Giving Credit Where Credit Is Due

By Bill Moore

Posted: 29 Oct 2009

If you look closely at the above photo, you'll notice there's a plastic plug cover on the left rear bumper of this 2008 Toyota Prius. The car belongs to Australian energy distributor SP AusNet. It is one of several cars recently converted to a plug-in hybrid through the auspices of CSIRO, Australia's equivalent to America's national energy lab system.

Several news organizations including Science Daily, iTWire, The Green Car Web Site and Energy Efficiency News picked up the story, as did India Business Blog and AZoCleanTech. Only one of them -- iTWire -- noted that the car was modified "using a US-developed conversion kit..." None of them mentioned whose kit they used, and most left the impression that it was CSIRO that actually developed and installed the kit. Even CSIRO's own press release makes no mention of the fact the kit was acquired outside of Australia.

If you read the specs on the car's kit, they also sound suspiciously familar: 30Ah NiMH battery (the actual precise number is 26.6 -- I measured it this morning, as I do every morning) "capable of holding a 6kWh charge." There is, to my knowledge, only one U.S.-based manufacturer of plug-in Prius kits that uses NiMH and that's the same people who put the kit in our car: Plug-In Conversions Corporation of San Diego.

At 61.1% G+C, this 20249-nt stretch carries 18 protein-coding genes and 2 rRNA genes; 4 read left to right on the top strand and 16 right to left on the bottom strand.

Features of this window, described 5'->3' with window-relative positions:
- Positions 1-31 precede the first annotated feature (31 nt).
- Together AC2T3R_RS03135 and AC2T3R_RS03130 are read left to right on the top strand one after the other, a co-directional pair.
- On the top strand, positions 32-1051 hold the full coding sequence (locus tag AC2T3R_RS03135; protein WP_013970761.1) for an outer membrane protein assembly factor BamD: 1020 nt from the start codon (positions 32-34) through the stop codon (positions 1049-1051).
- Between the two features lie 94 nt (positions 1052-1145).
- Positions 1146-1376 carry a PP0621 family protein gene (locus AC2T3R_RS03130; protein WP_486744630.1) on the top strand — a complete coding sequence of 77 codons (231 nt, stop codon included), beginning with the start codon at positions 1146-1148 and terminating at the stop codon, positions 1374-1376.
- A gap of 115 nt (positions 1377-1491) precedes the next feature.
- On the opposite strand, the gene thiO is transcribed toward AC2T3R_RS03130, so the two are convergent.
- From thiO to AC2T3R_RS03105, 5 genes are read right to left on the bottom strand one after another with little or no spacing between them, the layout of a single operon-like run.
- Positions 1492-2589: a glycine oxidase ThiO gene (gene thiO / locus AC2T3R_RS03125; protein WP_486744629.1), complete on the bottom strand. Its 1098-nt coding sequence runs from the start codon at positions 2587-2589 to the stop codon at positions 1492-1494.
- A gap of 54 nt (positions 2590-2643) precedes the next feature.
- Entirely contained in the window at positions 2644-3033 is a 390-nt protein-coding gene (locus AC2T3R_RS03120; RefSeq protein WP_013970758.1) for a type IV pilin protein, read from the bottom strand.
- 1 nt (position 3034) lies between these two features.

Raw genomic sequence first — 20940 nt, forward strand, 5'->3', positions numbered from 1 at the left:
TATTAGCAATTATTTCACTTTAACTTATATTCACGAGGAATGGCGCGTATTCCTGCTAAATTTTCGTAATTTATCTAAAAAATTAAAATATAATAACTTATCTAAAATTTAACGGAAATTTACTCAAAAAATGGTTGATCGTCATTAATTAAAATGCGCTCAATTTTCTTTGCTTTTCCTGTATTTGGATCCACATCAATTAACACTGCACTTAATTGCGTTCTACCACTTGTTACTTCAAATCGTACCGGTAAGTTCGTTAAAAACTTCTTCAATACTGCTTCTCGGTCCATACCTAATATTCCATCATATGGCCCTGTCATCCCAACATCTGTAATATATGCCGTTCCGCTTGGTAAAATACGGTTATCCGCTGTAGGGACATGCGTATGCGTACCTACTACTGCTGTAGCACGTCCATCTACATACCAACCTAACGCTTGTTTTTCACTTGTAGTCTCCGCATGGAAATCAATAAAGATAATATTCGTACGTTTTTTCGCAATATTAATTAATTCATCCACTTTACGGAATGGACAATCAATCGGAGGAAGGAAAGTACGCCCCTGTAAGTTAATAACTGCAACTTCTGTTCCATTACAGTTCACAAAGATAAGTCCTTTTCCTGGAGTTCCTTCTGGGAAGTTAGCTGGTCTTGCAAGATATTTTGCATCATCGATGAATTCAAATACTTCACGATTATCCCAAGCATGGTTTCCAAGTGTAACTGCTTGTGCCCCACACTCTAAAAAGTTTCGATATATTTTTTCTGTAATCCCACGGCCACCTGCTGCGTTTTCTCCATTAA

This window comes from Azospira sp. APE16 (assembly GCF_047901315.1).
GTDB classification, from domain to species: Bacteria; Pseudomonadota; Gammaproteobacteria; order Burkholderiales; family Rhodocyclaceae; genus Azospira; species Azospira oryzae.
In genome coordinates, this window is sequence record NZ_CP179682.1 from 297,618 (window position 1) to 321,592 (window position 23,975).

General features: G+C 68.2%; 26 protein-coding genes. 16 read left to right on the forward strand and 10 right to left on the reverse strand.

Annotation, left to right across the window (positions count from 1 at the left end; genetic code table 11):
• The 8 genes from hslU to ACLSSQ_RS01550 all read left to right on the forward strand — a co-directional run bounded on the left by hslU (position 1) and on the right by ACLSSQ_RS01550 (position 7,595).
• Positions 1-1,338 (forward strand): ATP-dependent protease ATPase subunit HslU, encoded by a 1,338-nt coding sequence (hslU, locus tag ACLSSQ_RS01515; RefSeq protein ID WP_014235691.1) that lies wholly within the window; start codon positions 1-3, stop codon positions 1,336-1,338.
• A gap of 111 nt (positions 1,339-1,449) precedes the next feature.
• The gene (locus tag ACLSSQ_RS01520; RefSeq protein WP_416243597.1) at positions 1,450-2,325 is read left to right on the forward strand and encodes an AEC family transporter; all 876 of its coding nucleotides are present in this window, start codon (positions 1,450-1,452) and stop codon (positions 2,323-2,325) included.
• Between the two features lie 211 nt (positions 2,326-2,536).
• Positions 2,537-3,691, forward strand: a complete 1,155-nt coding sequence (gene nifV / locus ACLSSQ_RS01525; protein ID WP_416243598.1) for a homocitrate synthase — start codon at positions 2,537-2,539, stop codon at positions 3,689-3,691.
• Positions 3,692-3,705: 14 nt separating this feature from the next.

When I saw this story, I emailed the link to Kim Adelman and asked if this was, in fact, one of the cars he and Mike Dibble had converted in Australia late this summer. He relied last night, with obvious disappointment, that, yes, he and Mike had supplied the conversion kits for the CSIRO cars and spent two weeks in Melbourne doing the installations. Yet, not one report mentions PICC's name or role in this important project.

But this isn't the first time PICC hasn't gotten credit for its critical role in another demonstration project. When the "Algaeus" Plug-in Prius set off from Santa Monica bound for Washington, D.C., it was able to do so because PICC had bent over backwards to move it up in its conversion schedule. Yet no reference is made to Plug-In Conversions Corporation in any press releases and only Jim Motavalli, acknowledges the firm's role in the project in Daily Green.

Being the proud owner of a PICC-converted Prius (my wife again maxed out the Prius mileage display at 99.9 mpg yesterday in her commute to Omaha Steaks, and when I drove her to work this week -- the only way I get to drive the car -- I got 198 mpg) I feel compelled to set the record straight. But I have also urged Kim to put decals on his kits -- at the moment, nothing tells you who made the kit -- and on the car when he's done; maybe something like "Ask Me How My Car Get's 100+ MPG : Powered By Plug-In Conversion Corporation" would do the job.

If you own a HyMotion plug-in kit, it clearly tells you who made it. PICC can do a better job in telling people who made the kit, and I am sure they will in time; after all, they've been focused on improving their technology not their marketing image.

At the moment, I believe Kim is in Japan converting more Priuses and I hope that at least there, he'll get some credit where credit is due.

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